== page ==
It seems a Norman Family, relocating to Kilkenny brought more then just their suitcases of French perfumes, fine wines and strings of garlic. Apparently the French penchant for durty, cheating, va va vooom, thievery has a long historical precedent, as evidenced by their alleged translation of the relics of St. Nicholas to Ireland sometime during the 12th century after having nicked them from the ‘Holy Land’.
As previously reported here at Blather
Lost in Translation
Much as I love the idea that the Irish are secretly compiling a veritable Aladdin’s Cave of holy relics of feast days (Well, we do have dem bones, dem bones, of that Valentine fella), there is unfortunately no historical or archaeological truth to the entire story.
First of all, there are several independent accounts of the actual bones of St. Nick being
swiped, robbed, “removed” (under divine direction) from Myra and spirited away to their present location at Bari (Apulia) in 1087 AD. Which happily provides us with debunking fact number 1: as this was several years BEFORE the First Crusade even took place.
Don’t take my word for it, read for yourself from the horses mouth…
Hosanna in the Heistness
What the sources actually seem to suggest, if one reads between the medieval lines so to speak, is an Ocean’s 11-type Heist by Norman Bari Sailors (as opposed to their bastard Salty Dog rivals, the Venetians) who, following the takeover of Myra by the Seljuk Turks, decided that the prospect of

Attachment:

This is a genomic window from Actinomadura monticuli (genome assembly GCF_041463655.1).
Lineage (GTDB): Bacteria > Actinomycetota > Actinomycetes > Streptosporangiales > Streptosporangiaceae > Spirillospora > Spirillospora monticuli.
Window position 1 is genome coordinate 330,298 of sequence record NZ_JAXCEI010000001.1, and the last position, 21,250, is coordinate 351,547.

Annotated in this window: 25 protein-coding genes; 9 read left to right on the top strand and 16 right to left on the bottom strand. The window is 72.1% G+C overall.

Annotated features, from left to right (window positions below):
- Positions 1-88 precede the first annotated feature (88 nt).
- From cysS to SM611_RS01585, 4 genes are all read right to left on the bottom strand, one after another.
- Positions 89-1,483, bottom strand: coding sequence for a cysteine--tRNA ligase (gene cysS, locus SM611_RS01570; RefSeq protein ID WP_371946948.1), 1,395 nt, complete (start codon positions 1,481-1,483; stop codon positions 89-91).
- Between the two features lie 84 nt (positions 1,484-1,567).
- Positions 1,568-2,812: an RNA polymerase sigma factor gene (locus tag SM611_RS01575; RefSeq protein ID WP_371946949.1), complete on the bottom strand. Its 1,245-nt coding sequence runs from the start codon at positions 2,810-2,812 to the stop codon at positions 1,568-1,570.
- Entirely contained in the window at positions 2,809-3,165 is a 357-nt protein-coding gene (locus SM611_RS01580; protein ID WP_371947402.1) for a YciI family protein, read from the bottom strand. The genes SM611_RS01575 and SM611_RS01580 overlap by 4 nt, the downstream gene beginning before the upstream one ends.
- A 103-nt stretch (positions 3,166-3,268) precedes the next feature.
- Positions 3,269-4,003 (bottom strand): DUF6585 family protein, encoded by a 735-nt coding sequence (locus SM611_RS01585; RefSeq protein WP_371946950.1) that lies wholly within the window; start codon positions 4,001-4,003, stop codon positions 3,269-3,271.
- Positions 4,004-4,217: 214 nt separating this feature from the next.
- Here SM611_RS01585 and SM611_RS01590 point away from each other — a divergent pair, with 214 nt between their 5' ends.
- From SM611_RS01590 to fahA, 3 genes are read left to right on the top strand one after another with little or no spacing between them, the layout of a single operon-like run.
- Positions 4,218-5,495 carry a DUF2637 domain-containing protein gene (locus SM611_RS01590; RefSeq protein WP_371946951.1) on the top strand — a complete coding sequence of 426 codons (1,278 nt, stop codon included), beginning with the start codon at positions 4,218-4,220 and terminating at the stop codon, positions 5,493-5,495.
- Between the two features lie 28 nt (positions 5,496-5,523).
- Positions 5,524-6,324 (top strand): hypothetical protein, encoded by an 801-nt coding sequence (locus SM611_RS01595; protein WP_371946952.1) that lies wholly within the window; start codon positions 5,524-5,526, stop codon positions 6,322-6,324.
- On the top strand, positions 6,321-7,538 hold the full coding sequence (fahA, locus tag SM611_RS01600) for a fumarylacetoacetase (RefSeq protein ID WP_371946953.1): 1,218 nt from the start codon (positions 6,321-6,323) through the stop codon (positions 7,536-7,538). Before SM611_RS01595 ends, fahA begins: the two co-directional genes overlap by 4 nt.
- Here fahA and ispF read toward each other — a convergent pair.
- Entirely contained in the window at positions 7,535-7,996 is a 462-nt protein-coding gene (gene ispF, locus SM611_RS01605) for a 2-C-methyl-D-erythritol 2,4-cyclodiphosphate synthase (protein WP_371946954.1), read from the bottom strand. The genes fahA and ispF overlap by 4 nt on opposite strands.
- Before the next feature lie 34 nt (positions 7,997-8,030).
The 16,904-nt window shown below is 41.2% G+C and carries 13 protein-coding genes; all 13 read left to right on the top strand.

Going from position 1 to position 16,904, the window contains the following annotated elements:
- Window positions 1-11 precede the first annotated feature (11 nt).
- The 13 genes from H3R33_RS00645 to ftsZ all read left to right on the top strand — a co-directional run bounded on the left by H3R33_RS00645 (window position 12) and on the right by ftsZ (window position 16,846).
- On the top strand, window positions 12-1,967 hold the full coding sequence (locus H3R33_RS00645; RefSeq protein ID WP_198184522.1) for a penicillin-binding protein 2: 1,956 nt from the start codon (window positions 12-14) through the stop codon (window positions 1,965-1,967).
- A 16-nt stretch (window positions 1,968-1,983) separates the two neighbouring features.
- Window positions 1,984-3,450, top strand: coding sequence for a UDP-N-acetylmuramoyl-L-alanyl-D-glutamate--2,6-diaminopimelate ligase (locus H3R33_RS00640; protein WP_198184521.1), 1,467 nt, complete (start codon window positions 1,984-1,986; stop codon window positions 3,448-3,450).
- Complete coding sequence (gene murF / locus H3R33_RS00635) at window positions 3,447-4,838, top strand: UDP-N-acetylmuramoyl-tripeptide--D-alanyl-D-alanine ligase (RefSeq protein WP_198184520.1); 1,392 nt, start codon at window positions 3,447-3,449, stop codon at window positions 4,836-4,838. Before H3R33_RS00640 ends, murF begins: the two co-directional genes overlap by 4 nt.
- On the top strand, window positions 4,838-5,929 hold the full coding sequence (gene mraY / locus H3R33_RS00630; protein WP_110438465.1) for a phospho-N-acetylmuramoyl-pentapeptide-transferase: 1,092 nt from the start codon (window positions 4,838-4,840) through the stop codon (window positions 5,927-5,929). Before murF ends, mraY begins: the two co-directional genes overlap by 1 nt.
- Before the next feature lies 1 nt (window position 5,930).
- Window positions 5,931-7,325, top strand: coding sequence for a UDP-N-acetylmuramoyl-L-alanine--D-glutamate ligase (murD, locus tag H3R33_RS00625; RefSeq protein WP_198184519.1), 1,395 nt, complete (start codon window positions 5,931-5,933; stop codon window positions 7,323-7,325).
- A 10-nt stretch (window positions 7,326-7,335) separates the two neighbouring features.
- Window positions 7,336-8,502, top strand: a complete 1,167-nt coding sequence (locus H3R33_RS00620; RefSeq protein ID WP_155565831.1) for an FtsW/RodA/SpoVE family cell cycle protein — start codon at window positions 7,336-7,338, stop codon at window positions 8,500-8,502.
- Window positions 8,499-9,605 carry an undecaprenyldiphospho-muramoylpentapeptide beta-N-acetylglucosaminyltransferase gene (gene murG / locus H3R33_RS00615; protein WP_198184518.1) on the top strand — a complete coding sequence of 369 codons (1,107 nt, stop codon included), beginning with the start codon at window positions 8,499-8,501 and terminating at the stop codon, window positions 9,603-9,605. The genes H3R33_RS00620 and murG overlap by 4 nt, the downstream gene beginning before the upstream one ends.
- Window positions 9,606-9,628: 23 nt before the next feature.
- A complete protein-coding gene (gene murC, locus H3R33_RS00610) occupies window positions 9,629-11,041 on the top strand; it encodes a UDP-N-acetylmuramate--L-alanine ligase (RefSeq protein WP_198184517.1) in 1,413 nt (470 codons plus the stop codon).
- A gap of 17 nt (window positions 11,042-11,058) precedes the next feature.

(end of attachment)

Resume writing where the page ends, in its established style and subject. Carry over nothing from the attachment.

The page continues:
the extremely lucrative pilgrimage traffic associated with possessing such relics was too good to pass up them durty a-rabs gettin their paws on the extremely lucrative pilgrimage traffic associated with possessing such relics the holy bones of ‘their patron saint of sea-farers, was just too hot to handball handle.
Nothing to do with the crusades, at all, at all.
Following their triumphant return, the relics were personally placed and sealed by Pope Urban II (who had yet to launch the Crusades) in a crypt underneath the main altar, over which was eventually built, the Basilica di San Nicola. The subsequent 800 years of historically and archaeologically attested pilgrim traffic, thronging to partake of St. Nick’s Manna that supposedly oozes from the shrine (Eeeeeewgh) shows that those Oceans 11 boys had the right idea for their kick-starting their towns economy.
Unfortunately, it does put a dampener on any tenuous historical basis for the bones being taken from the Holy Land itself, (several centuries after they were already taken) and allegedly brought to Jerpoint Abbey by Crusaders from the De Freynes Family.
Whass jer bleedin’ point?
Which brings us to debunking fact number 2: the alleged grave where the bones are supposed to lie, are not in fact in Jerpoint Abbey, as reported recently, but across the river, at an adjacent Church site, that of St. Nicholas’ Parish Church at Newtown Jerpoint.